In small ways—innovations in harpoon design, rigging, ironwork, sail fabric, windlasses, pumps, winches, and cranes—American whaling changed constantly. But its basic method scarcely changed at all. That method depended in large part on the good nature of the whale. While the harpooner and four other men rowed, their oars muffled at the fulcrums with matting, the captain or one of his mates steered and encouraged. If the harpoon held, and the whale swam, and the boat was not upset, the attached line ran out at life-threatening speed. Whalers knew that their prey could not stay under indefinitely.
When the whale resurfaced, fatigued from dragging its pursuers, oarsmen pulled and rowed the boat up to it, and the mate tried to kill it with a lance. Ross Browne wrote in The vivid italicized word seems to have been a term of art. After timing twelve hunts, Scoresby found that the average capture took just sixty-seven minutes. The strip was chopped into pieces, the pieces minced into leaves, and the leaves boiled in cauldrons known as try-pots to release their oil, which was poured into barrels and stowed below.
In the case of a sperm whale, the head was cut off and emptied separately. Worse, their wages sank as time went on, while whaling captains, whose salaries were more than triple those of captains in the merchant service, saw theirs rise. Whalers may not have realized how bad they had it, because no one on a whaleship was paid a set salary. The lottery-like system may have appealed to men who would have thought twice if offered a flat rate.
Browne had a simpler explanation, though. Sailors bunked together at the front of a ship, in a wedge-shaped space below deck called the forecastle, whose entrance hatchway was the only source of ventilation. Docked in the Azores, Browne and his shipmates were able to trade for onions, potatoes, figs, and apples. Between whales, a ship had more hands than it needed, and one sailor calculated in his journal that in eleven hundred and seventy-three days his ship spotted only sixty-four whales.
To pass the time, whalers carved scrimshaw and sang ballads. According to Busch, more than five thousand of their journals and logbooks survive in archives. To fend off loneliness, some captains brought along their wives, who then had to contend with boredom themselves. Ordinary seamen, however, would look forward to sex in ports, with prostitutes or native women, a topic to which Dolin rather decorously gives no more than a page and a half.
ATOM REC OCT 1st Session 1 and 2 (6:30 and 7:30)
First, history. During the Civil War, the North bought up aging whaleships, loaded them with stone, and sank them in Charleston Harbor in an attempt to block it.
- Cristo. Un profeta tra Bibbia e Corano (Italian Edition).
- Lúltim cop que vaig veure París (Clàssica) (Catalan Edition)!
- Either Its Love or It Isnt!
- The Poets Morgue?
- The Moon is Low!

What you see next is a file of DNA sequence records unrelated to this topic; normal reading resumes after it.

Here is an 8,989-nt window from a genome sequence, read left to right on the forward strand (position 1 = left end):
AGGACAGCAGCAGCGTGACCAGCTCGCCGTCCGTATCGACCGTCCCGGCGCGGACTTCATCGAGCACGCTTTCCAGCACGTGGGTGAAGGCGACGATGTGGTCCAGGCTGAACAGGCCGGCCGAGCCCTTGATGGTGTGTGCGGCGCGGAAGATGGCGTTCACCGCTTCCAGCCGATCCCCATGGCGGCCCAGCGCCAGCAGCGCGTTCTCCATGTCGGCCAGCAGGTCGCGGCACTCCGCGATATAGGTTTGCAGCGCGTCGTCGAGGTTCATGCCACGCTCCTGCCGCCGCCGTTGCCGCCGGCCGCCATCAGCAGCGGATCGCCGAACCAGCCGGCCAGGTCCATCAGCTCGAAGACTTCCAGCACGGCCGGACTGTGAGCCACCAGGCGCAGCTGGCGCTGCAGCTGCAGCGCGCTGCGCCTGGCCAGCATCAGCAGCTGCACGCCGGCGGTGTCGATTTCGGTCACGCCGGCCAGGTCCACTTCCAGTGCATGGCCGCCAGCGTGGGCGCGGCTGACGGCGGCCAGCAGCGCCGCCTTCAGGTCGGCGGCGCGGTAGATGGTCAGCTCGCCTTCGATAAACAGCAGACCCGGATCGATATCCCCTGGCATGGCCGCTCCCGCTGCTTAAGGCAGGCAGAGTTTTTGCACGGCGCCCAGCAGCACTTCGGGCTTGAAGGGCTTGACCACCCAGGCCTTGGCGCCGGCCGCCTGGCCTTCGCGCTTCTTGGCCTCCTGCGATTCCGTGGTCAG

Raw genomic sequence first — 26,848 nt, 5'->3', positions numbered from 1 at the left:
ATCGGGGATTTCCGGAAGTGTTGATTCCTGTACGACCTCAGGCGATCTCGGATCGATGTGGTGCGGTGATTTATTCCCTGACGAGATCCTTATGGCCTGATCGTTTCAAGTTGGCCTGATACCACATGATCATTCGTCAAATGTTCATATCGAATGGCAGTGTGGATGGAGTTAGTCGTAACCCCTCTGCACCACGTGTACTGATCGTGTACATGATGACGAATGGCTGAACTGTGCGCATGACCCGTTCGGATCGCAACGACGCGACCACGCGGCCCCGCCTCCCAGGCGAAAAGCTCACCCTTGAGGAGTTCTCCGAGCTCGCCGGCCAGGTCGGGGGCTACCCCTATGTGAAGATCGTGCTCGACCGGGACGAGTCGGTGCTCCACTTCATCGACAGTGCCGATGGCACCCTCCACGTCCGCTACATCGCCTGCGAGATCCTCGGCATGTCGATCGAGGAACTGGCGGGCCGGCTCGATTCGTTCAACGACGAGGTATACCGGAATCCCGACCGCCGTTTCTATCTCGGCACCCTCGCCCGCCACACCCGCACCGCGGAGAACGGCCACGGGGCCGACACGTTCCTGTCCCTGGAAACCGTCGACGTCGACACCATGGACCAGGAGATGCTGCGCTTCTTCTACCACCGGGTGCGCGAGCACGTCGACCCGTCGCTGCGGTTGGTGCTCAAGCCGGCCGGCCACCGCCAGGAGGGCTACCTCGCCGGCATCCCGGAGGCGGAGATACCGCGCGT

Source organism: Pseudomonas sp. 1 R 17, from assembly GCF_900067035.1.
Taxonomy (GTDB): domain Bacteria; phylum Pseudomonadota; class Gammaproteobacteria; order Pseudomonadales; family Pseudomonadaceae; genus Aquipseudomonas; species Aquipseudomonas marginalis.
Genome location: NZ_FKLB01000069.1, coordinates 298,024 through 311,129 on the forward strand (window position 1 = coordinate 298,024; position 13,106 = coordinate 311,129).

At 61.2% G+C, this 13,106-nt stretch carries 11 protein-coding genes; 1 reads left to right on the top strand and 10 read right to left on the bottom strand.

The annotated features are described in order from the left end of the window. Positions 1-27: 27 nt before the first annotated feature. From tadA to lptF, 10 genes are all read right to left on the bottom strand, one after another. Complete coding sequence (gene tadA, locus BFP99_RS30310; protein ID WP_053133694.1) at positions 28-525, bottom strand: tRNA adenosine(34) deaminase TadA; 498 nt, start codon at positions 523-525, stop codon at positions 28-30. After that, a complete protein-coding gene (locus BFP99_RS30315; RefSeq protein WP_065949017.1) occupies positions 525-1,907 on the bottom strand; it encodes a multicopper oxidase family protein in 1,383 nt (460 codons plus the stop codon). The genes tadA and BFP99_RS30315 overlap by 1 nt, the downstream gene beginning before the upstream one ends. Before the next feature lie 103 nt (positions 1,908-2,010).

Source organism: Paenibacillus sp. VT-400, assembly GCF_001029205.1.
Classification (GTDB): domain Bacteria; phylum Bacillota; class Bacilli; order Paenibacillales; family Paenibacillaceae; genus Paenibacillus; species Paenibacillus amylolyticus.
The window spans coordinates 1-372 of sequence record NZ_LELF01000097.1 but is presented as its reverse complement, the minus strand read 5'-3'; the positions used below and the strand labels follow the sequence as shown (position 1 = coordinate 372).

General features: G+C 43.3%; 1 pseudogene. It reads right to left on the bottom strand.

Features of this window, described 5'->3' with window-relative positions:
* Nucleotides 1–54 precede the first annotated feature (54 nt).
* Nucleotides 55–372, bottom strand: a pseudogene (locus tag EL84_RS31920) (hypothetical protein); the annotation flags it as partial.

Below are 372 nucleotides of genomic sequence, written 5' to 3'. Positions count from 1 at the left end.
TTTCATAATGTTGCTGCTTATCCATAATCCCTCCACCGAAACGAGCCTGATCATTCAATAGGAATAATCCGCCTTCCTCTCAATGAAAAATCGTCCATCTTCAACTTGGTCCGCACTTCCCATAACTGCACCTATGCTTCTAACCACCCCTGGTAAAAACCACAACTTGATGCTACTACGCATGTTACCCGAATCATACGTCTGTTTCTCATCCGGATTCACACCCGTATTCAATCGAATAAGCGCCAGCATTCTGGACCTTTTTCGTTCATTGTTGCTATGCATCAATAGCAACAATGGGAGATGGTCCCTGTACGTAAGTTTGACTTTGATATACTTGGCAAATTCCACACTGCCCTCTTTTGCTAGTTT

- Hartford Whalers?
The South, meanwhile, purchased warships from Britain and set about catching and burning Union whalers. In all, Dolin reckons, more than eighty whaleships perished in the Civil War. Then, in , pack ice descended on the northern coast of Alaska sooner than expected, pinning a fleet of whalers and cracking their hulls like so many eggshells. In this and a similar disaster five years later, forty-five more whaleships were lost. A new and far more destructive era of global whaling was about to begin—in the eighteen-sixties, a Norwegian named Svend Foyn devised a radically more efficient way to kill whales, by firing explosive-tipped harpoons from a cannon mounted on a steam-powered, iron-hulled schooner—but the American industry was too demoralized to participate.
There She Blew
But for a long time beef tallow had been selling cheaper than spermaceti as an ingredient in candles, and lard oil had been underselling whale oil as a fuel for lamps. From the eighteen-forties on, more and more cities lit their streets with coal-derived gas, and a Canadian discovered how to extract from coal an oil called kerosene, which burned brighter and cleaner than whale oil.
- The Seed & Other Fairy Tales?
- PeeWee Times Friday OCT 2. ( Session 1 & 2, 6pm and 7 pm (Bowles).
- Shop by category;
By the time crude petroleum was found underground in western Pennsylvania, in , the whaling industry was already in retreat. Petroleum doomed it. In a single day, an oil well pumped as many barrels as a whaleship might collect in a three-year voyage. As sales shrank, the owners of whaleships cut costs by offering smaller lays, and the rate of literacy and the level of experience of the whaling workforce dropped, dragging productivity down with it.
But the economists tell us that whales are innocent of having damaged the whaling industry by becoming scarce, and nineteenth-century whalers had to keep searching for new grounds because whales in much-hunted areas grew more canny. Americans never caught enough sperm whales to throw them out of equilibrium. They did harm the populations of grays and bowheads, it seems, and maybe of right whales, too, but too late to have contributed to the decline of American whaling. Whaling in the United States survived as a conscious antique, but only for a few decades. In , the newspaper of the whaling industry shut down for lack of readers.
We are told that on top of playing hard they showed great sportsmanship. Way to go boys, great job! Finished but were they were all close games! Great Job Atom Sharks!
Japan will resume commercial whaling and leave the IWC. Get the facts.
The below photo is a group shot of both teams with their medals. Great job Whalers! The girls played so hard and we were so impressed with their work ethic and team spirit! These girls rock!
Related Whalers Gold
Copyright 2019 - All Right Reserved